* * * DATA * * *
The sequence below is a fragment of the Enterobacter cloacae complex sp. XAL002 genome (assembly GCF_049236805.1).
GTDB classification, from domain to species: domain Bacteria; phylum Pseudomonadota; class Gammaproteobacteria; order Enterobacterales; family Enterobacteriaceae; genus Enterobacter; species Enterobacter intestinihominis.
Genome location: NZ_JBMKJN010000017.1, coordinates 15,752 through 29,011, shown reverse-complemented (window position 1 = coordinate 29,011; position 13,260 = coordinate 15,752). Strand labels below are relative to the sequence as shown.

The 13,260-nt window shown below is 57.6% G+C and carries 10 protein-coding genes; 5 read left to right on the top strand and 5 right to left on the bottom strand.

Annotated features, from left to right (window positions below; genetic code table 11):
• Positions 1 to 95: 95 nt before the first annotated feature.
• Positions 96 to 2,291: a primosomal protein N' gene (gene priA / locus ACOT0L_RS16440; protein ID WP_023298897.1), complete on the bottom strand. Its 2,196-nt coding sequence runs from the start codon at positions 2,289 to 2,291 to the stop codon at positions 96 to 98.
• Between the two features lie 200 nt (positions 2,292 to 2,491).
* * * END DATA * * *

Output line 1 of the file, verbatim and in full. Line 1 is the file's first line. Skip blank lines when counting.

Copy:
The sequence below is a fragment of the Enterobacter cloacae complex sp. XAL002 genome (assembly GCF_049236805.1).